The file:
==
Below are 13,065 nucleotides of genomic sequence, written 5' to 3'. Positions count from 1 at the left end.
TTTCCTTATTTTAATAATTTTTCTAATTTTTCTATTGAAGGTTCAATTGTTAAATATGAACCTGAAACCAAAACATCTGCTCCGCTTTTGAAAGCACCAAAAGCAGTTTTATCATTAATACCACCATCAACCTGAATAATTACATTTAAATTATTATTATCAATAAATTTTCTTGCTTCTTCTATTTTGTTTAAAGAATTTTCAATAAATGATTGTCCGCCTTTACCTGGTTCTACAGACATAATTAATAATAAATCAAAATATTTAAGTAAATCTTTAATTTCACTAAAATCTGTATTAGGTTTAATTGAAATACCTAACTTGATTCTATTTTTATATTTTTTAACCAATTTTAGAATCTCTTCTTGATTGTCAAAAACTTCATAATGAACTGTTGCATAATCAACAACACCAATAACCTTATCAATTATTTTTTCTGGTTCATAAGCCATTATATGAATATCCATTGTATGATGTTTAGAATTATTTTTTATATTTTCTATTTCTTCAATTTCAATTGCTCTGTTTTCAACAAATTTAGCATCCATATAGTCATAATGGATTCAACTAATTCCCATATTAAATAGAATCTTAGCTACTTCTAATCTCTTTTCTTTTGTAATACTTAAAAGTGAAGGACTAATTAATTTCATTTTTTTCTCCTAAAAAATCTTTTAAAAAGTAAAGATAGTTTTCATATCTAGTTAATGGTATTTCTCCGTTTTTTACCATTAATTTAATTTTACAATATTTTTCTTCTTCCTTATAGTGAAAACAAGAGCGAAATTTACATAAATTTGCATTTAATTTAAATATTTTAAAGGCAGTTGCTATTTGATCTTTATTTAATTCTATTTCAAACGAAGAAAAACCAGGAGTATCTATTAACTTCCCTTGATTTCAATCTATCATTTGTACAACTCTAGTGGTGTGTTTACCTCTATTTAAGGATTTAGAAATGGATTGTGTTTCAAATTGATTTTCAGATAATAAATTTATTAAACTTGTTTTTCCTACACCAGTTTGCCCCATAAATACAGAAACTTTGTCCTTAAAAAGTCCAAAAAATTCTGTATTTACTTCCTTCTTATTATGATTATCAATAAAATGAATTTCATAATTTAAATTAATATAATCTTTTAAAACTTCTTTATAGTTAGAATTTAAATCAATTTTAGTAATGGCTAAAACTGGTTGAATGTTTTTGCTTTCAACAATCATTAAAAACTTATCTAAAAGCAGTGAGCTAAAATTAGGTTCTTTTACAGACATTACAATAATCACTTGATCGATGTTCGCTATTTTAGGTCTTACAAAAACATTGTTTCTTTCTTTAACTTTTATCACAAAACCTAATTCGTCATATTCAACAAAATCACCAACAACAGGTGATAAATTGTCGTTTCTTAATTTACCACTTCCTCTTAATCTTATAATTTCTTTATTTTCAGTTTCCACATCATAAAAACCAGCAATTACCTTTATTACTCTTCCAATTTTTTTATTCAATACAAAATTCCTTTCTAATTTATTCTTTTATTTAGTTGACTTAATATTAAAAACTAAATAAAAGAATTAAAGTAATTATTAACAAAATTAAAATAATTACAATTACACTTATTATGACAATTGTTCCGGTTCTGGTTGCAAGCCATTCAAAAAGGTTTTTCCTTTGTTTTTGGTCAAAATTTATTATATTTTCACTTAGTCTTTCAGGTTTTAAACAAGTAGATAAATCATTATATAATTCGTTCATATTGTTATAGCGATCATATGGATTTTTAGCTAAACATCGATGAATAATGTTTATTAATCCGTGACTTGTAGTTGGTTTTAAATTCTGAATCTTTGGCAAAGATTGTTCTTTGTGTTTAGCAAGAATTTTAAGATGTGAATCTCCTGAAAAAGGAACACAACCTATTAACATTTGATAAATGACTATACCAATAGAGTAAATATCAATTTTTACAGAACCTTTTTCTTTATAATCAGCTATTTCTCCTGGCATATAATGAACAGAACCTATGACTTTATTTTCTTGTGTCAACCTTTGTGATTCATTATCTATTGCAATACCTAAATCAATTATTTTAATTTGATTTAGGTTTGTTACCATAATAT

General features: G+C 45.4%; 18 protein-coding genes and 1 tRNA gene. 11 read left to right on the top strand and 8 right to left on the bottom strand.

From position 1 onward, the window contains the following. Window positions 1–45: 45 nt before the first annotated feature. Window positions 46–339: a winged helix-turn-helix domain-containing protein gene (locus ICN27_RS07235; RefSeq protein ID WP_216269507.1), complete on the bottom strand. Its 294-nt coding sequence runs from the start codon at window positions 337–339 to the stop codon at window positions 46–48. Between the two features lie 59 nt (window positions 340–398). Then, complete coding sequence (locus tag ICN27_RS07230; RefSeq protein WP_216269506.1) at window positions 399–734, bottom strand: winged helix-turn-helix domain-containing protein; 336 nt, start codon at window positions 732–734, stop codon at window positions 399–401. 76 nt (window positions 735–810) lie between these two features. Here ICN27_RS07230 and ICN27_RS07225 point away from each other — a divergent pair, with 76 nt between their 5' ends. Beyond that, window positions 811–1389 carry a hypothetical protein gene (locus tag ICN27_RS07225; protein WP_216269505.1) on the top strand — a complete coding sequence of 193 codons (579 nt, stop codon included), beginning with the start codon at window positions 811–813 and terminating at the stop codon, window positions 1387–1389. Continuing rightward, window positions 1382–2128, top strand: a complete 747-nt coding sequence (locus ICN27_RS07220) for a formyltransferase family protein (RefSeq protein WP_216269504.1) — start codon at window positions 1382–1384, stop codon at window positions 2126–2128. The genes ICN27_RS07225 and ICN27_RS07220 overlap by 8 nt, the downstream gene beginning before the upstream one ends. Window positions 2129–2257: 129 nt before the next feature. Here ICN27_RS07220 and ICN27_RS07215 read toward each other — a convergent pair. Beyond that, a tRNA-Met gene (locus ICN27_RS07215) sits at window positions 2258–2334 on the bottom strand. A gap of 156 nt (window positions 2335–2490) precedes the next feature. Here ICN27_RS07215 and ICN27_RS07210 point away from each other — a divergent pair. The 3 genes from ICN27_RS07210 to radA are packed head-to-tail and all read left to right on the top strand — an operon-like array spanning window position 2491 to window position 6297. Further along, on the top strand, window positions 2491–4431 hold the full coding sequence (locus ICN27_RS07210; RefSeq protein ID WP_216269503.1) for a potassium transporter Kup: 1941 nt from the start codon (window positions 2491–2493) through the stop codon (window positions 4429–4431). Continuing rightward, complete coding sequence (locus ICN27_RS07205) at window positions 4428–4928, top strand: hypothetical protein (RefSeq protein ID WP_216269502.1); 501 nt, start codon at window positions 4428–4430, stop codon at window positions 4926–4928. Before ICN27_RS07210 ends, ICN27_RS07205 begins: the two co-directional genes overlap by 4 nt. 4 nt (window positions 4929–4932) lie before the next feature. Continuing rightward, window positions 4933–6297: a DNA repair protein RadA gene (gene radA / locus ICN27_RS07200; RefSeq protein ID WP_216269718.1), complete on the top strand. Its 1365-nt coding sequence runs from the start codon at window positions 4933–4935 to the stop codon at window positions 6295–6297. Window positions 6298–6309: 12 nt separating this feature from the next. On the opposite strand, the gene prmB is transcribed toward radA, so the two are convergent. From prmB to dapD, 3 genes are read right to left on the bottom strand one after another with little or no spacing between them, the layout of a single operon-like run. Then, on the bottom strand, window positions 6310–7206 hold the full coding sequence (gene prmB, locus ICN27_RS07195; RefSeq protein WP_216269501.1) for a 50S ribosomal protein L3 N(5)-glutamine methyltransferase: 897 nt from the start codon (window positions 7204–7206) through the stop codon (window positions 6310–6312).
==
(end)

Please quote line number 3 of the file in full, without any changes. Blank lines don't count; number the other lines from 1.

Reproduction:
General features: G+C 45.4%; 18 protein-coding genes and 1 tRNA gene. 11 read left to right on the top strand and 8 right to left on the bottom strand.